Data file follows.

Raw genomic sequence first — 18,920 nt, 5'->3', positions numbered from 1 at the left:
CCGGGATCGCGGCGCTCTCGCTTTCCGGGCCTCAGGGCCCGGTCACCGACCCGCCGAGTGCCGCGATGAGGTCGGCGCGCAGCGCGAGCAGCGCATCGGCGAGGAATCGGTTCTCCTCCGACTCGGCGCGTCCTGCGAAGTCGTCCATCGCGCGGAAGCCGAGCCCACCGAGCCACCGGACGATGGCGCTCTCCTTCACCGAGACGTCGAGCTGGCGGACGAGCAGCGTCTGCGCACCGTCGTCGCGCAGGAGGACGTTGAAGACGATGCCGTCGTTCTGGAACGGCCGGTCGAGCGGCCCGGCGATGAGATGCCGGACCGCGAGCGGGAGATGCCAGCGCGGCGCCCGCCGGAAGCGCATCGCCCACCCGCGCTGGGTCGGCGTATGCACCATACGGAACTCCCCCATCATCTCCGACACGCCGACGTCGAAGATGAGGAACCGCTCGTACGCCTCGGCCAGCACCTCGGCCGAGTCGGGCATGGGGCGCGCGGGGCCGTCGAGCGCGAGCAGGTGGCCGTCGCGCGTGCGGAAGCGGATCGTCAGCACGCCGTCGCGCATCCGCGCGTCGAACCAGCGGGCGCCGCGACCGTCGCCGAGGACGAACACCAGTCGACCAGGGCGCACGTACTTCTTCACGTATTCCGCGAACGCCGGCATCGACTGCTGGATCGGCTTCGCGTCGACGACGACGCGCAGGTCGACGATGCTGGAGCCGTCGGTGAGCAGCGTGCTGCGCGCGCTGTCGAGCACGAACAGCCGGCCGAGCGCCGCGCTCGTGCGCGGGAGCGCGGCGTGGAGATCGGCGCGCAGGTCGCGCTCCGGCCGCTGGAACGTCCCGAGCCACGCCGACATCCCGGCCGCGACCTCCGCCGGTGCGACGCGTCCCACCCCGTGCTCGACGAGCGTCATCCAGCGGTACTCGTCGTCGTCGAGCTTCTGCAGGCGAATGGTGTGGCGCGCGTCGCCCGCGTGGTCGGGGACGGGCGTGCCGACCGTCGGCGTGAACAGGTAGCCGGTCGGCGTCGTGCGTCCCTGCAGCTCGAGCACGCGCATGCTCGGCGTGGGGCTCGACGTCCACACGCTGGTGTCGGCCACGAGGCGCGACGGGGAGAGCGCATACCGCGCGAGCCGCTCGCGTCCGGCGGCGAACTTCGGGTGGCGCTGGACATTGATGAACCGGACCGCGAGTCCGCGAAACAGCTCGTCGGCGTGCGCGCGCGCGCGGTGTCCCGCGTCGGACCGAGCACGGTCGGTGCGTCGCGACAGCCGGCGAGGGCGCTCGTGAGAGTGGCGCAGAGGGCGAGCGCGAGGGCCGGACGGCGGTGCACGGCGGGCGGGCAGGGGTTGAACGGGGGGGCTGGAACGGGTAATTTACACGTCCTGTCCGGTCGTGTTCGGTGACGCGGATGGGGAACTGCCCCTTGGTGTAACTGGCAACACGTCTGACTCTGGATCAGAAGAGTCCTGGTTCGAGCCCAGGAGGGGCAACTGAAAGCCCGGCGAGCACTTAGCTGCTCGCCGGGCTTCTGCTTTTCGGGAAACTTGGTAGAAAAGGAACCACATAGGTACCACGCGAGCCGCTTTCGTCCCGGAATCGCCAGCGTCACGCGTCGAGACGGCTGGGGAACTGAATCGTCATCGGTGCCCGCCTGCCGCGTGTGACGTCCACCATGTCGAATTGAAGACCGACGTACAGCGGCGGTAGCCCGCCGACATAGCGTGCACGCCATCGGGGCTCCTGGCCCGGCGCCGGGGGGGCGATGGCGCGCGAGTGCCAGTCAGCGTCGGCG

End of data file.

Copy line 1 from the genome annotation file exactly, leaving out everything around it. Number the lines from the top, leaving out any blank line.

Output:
Raw genomic sequence first — 18,920 nt, 5'->3', positions numbered from 1 at the left: